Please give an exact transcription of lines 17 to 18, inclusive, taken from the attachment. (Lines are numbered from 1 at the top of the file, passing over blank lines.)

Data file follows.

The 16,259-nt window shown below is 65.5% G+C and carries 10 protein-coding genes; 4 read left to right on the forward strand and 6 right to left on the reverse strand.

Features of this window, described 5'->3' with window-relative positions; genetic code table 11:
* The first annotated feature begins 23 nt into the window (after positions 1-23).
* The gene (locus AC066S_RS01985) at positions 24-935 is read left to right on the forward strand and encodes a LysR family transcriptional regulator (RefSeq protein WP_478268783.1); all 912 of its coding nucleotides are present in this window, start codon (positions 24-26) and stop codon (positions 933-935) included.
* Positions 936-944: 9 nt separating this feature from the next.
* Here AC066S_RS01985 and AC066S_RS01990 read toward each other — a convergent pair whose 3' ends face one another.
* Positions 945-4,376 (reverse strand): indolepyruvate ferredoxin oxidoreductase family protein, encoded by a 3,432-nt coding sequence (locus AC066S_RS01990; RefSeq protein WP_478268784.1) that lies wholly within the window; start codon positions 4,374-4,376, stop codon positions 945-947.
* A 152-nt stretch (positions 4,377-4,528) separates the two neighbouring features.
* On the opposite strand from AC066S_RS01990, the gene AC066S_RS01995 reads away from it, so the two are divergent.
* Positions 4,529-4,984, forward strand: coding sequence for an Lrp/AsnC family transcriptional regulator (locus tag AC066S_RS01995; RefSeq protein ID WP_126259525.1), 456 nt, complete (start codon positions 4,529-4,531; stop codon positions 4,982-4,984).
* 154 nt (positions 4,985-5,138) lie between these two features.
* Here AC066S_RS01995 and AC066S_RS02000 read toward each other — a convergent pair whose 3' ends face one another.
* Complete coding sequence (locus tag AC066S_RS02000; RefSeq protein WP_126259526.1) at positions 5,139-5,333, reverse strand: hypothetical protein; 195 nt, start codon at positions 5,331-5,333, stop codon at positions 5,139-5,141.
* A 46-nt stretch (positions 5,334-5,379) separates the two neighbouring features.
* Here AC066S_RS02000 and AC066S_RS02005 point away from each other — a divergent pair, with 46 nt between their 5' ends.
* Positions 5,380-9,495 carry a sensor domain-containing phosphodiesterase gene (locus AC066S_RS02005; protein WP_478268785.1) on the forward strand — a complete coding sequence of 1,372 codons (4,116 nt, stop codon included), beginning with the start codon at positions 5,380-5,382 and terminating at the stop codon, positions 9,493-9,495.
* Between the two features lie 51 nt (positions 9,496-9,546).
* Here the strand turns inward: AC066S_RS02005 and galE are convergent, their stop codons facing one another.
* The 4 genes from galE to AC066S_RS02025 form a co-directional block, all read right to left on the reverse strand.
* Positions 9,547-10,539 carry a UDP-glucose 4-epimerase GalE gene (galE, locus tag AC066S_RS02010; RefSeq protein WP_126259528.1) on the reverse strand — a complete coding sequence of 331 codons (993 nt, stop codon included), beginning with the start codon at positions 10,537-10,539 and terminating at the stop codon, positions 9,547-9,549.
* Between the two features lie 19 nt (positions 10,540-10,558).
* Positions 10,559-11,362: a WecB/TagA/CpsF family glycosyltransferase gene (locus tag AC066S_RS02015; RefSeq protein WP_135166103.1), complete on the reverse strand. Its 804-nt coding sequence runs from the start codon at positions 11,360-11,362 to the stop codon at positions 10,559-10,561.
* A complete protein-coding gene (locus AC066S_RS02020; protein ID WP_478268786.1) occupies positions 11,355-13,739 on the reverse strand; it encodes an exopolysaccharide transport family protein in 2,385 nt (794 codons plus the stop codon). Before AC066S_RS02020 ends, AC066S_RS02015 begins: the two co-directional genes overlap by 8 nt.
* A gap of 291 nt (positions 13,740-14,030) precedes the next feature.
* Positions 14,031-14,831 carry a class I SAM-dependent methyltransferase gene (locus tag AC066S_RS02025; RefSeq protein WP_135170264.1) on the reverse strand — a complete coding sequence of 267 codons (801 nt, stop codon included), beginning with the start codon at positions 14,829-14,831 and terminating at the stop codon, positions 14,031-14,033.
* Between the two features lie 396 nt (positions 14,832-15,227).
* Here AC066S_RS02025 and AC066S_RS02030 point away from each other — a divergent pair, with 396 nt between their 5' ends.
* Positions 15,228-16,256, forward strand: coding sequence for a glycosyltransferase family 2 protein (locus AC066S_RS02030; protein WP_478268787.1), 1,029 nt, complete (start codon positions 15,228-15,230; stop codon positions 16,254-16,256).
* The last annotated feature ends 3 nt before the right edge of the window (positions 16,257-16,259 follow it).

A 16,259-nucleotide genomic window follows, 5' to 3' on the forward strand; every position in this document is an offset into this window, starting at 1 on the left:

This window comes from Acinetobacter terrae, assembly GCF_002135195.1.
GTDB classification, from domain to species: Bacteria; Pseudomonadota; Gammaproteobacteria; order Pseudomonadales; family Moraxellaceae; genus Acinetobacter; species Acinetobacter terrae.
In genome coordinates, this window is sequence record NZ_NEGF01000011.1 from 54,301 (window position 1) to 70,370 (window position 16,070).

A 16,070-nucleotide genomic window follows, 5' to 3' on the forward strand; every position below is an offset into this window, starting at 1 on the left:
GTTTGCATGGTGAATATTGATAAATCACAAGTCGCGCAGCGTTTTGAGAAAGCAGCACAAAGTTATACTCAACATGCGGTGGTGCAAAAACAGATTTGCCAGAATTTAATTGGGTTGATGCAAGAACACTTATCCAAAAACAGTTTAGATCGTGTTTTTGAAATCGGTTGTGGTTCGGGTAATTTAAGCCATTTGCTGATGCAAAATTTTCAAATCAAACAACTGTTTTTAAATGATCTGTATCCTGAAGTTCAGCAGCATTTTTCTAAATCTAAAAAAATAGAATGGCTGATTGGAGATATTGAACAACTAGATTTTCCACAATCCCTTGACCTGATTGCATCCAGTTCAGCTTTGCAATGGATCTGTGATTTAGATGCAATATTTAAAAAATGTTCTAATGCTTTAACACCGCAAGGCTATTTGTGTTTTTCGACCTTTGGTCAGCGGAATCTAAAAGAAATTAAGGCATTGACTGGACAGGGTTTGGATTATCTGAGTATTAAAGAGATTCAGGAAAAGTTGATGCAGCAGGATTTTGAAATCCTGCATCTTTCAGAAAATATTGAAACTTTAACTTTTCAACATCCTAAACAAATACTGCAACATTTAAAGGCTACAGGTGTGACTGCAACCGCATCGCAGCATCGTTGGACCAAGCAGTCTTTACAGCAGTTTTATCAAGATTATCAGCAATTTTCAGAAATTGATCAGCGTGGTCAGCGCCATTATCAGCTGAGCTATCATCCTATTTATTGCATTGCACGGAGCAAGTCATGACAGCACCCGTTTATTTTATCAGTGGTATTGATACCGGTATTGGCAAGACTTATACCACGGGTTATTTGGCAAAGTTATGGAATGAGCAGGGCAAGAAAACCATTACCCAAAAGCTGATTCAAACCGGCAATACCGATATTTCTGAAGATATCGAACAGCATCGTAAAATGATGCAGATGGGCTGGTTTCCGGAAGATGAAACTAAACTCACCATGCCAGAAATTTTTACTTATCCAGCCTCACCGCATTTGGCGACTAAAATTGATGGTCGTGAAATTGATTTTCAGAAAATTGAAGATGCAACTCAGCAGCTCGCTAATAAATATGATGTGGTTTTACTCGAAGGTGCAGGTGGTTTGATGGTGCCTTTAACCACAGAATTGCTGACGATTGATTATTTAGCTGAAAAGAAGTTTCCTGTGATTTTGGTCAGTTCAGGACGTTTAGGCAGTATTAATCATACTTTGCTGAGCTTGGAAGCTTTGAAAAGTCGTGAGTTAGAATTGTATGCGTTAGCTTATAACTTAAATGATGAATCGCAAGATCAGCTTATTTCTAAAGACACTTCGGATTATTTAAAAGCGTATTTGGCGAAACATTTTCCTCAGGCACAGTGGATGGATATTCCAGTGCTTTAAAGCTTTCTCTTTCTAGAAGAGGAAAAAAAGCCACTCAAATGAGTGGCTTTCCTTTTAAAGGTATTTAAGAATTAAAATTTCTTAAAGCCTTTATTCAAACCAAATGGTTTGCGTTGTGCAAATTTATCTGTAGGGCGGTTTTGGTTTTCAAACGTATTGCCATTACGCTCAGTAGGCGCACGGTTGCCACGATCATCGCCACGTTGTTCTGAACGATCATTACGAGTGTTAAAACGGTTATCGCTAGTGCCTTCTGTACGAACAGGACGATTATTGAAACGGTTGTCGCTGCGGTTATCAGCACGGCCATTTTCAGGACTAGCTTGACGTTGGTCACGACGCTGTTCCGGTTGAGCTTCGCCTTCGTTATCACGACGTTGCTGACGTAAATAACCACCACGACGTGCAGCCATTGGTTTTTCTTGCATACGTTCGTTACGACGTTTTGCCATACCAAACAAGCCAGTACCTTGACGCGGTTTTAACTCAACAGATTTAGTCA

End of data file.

* Between the two features lie 51 nt (positions 9,496-9,546).
* Here the strand turns inward: AC066S_RS02005 and galE are convergent, their stop codons facing one another.